Does 'Julia' really have a fulfilling life?
“The Life of Julia” is the Barack Obama campaign’s picture essay
on how government works for you (at least, if you’re a woman). Each
slide shows a particular program that affects Julia at a different stage
in her life. The slide text describes the program, gives credit to
Obama either for creating it or extending it, and says how his
presumptive opponent would cut or drop it. This hypothetical woman goes
to college, then to work as a Web designer. Somewhere along the way, she
needs an operation. (What for?) At age 31, she “decides” to have a
child. (Who is the father? When did she get married?) At 42, she starts
her own business. At 65, she enrolls in Medicare. (Does Obama mention
that he cut Medicare to pay for Obamacare?) At 67, she retired, knowing
that Social Security somehow will not run out of money.
Julia’s parents bear only oblique mention, and her hypothetical
husband, none at all. Her son bears mention only because he, too, takes
something from the government. This is deliberate and calculated. Julia,
in effect, has no husband, nor parents either. She is a ward of the
state, and even the wife of the state.
Rich Lowry of National Review, and Michelle Malkin of Hot Air, have each shown that “The Life of Julia” does not work. Lowry says
flat-out that the programs that Julia “benefits” from, do not work as
advertised. Whatever any program gives, real life takes away, if it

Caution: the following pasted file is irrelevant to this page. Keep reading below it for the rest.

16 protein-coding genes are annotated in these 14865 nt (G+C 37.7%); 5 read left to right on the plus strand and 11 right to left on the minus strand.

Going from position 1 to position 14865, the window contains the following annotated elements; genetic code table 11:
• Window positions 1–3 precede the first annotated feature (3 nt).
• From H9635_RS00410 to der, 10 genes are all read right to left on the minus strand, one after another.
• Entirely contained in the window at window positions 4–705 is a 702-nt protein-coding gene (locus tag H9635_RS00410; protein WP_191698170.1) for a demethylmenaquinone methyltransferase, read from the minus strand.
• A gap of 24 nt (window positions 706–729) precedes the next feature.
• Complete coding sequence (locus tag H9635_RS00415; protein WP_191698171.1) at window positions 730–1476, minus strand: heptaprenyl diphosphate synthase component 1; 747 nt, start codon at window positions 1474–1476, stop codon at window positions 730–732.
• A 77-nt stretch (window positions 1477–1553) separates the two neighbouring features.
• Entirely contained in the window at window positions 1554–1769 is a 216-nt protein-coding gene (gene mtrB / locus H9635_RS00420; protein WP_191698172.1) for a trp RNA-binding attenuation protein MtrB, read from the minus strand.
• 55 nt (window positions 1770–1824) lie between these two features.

lasts at all. (To take one example: any help the government gives to
help a student pay for college, will only enrich the college. How? The
college will raise tuition, knowing that the government will pay! And pay, and pay.) Malkin does Lowry one better. She gives example after example of real women who do not
see the benefits that “Julia” sees. (By the way: she includes herself,
as she has every right to do.) Malkin also accuses the Obama campaign of
lying. The campaign implies that without government, Julia would have no help at all, from anyone.
Part of that is that Julia might as well have been an orphan, and
almost certainly had her son out-of-wedlock. The other part is that the
campaign ignores, or denies, the kind of support that Julia can find privately.
And even if it did work out the way Obama says it does: what kind of life is that? Is this what everyone should look forward to? Shall the government really take care of you from the cradle to the grave?
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